As artists, we take risks every time we sit down to work on a new piece, be it a drawing, painting, sculpture…you get the picture. It can become second nature to continue practicing the same styles and techniques, but isn’t it most exciting when you try something new? That’s the theme for today’s post, which features two artists who create watercolor landscapes that were born out of pushing limits.
The first is Jean K. Gills, whose work I discovered in Spash 17, The Best of Watercolor: Inspiring Subjects. Then read on for a glimpse into Thomas W. Schaller’s painting process and view a watercolor landscape from his ArtistsNetworkTV videos, which are included in the Masters of Splash collection (click here to learn more).
“Every October I shoot reference photos of fall foliage because the beauty of autumn inspires me to paint,” Jean says. “The photo provides a blueprint, and my technique allows improvisation. I enjoy methods such as painting on vertical paper, using gravity and strategic misting to facilitate and direct downward flow. This fluid process is risky but entertaining, and it encourages color mixing, varied edges, granulation and spontaneous expression. In Yellow Rain I kept the intense autumnal hues and exaggerated value contrasts. The square format and suggested fencing add some geometric elements. The splendor of peak foliage is ephemeral, and for me, drips and blurs represent energy, motion, transition, and the inevitable release that wind, rain and time will produce.”
“For decades, Thomas Schaller built up his watercolor paintings slowly and methodically, letting each wash dry before tackling the next,” says Michelle Taute in Watercolor Artist. “This formal and detailed painting process meant it took days for him to complete a single painting. But several years ago, he made a conscious decision to reinvent his entire process, a choice based largely on a gut feeling. ‘I just had to change the way I was painting,’ he says.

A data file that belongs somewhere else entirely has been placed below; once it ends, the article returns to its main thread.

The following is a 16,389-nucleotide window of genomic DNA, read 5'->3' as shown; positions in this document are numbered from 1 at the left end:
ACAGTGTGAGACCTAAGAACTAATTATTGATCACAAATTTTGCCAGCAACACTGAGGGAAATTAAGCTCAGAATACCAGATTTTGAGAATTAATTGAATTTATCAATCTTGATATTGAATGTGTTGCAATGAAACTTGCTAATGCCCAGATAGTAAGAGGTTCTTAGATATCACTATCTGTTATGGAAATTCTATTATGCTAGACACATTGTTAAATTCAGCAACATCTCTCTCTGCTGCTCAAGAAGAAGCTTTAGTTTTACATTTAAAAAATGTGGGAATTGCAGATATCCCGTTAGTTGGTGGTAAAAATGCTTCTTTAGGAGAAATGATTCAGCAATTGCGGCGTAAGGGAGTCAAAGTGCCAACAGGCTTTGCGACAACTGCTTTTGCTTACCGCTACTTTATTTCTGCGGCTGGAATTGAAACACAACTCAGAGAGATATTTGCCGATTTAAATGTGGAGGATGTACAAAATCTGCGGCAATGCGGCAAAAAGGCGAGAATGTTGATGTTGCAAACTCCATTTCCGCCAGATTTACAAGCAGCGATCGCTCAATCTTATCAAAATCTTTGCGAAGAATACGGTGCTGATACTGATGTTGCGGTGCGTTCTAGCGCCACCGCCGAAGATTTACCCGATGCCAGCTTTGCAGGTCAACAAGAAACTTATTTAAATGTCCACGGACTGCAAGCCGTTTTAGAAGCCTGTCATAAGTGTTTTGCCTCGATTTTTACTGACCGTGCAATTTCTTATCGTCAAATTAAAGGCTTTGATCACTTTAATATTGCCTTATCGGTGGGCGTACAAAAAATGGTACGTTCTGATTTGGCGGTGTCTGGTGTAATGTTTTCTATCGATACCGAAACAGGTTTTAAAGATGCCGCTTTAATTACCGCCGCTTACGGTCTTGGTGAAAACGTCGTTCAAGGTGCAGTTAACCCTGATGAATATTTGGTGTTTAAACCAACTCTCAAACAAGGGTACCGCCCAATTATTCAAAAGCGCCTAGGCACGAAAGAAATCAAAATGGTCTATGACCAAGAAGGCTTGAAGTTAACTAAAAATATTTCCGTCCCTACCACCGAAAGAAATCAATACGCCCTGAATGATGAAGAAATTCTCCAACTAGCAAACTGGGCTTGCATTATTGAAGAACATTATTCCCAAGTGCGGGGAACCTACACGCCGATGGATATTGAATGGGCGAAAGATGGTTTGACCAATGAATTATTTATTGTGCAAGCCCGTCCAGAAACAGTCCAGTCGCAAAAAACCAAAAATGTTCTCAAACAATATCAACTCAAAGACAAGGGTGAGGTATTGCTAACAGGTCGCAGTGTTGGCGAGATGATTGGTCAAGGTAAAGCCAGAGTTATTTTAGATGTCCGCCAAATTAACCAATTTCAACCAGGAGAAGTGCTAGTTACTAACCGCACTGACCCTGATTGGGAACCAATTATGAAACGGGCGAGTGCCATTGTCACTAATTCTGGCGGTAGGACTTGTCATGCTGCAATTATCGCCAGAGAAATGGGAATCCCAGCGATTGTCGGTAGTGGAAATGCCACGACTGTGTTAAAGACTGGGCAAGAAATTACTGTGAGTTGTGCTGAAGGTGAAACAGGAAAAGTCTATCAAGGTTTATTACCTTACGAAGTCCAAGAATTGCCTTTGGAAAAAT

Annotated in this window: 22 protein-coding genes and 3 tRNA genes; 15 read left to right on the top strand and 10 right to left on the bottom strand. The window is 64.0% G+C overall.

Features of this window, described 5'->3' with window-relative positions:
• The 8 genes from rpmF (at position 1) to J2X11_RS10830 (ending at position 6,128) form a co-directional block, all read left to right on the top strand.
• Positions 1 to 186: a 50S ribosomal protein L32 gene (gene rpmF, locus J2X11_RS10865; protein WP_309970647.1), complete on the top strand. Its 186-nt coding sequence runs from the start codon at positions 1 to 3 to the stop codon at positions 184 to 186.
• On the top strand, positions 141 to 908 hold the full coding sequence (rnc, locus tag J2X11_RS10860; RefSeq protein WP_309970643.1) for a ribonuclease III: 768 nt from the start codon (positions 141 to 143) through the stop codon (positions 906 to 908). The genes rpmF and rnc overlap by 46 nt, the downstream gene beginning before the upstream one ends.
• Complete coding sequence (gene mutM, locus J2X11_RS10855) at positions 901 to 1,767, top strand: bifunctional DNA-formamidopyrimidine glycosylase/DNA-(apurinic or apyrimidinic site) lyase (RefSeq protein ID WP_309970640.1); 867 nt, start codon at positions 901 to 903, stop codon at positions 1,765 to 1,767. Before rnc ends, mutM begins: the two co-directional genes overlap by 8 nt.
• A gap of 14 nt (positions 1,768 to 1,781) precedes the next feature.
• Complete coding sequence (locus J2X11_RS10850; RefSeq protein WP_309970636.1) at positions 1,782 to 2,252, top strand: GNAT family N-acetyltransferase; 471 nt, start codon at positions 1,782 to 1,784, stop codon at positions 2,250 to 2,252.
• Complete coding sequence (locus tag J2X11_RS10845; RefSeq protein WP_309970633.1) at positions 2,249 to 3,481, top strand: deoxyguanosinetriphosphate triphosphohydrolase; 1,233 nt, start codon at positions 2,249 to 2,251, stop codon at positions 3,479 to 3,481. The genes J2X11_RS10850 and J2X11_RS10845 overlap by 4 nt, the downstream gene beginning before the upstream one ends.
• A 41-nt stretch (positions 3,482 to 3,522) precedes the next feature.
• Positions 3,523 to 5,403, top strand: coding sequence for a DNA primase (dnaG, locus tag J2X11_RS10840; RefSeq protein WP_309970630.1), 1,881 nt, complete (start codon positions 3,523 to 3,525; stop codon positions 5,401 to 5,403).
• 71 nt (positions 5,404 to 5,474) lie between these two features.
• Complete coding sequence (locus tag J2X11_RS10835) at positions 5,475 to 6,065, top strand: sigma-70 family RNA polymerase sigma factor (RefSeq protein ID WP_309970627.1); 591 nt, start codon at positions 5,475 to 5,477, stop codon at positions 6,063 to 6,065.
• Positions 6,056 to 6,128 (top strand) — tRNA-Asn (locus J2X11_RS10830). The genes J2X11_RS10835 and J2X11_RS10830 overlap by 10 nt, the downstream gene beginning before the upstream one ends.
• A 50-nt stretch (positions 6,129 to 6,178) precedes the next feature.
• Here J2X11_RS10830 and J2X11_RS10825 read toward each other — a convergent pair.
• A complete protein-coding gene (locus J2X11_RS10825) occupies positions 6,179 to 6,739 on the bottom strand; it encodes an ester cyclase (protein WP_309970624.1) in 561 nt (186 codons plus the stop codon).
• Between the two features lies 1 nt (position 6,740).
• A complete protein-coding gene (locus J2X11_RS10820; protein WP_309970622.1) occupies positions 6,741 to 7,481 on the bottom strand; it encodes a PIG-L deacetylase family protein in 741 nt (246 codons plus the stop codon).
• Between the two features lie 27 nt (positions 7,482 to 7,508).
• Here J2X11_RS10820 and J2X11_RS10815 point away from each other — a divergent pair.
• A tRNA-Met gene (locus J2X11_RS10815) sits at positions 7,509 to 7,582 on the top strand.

“Schaller found himself drawn to a faster, looser and more emotional style. And after honing his watercolor technique for so many years, he initially thought the switch would be easy. ‘I hate to admit it, but it was mind-blowingly difficult to train my mind to be able to switch techniques,’ he says. ‘It was like learning a new language.’
“These days it only takes Schaller two or three hours to complete a painting, and he never lets a wash dry before putting down the next one. He’s constantly training his eyes to paint the most essential details of his architectural landscapes as quickly as possible in hopes that his works will appear “alive” or still wet long after they’re dry. Through this style re-adjustment, Schaller now arrives at a classic look with a fast and loose painting process.”
My hope is that these watercolor landscapes leave you ready to pick up your brushes and start painting your own meaningful and beautiful scenes, maybe even in a brand new way that you’ve not yet tried. One way to learn new techniques is with the Masters of Splash collection, which includes Splash 17 and SIX video downloads: two on landscape painting from Thomas Schaller, two on watercolor painting from Soon Warren and two on more watercolor techniques from Anne Abgott! This bundle may sell out, so reserve yours today.
For more watercolor painting inspiration, browse ArtistsNetwork.com, and share your work with us on our Facebook page!
No guts no glory,
**Subscribe to the Artists Network newsletter for inspiration, instruction, and ideas, and score a free download on Watercolor Painting for Beginners: The Basics and More.
The post It’s Risky, But Entertaining | Watercolor Landscapes appeared first on Artist's Network.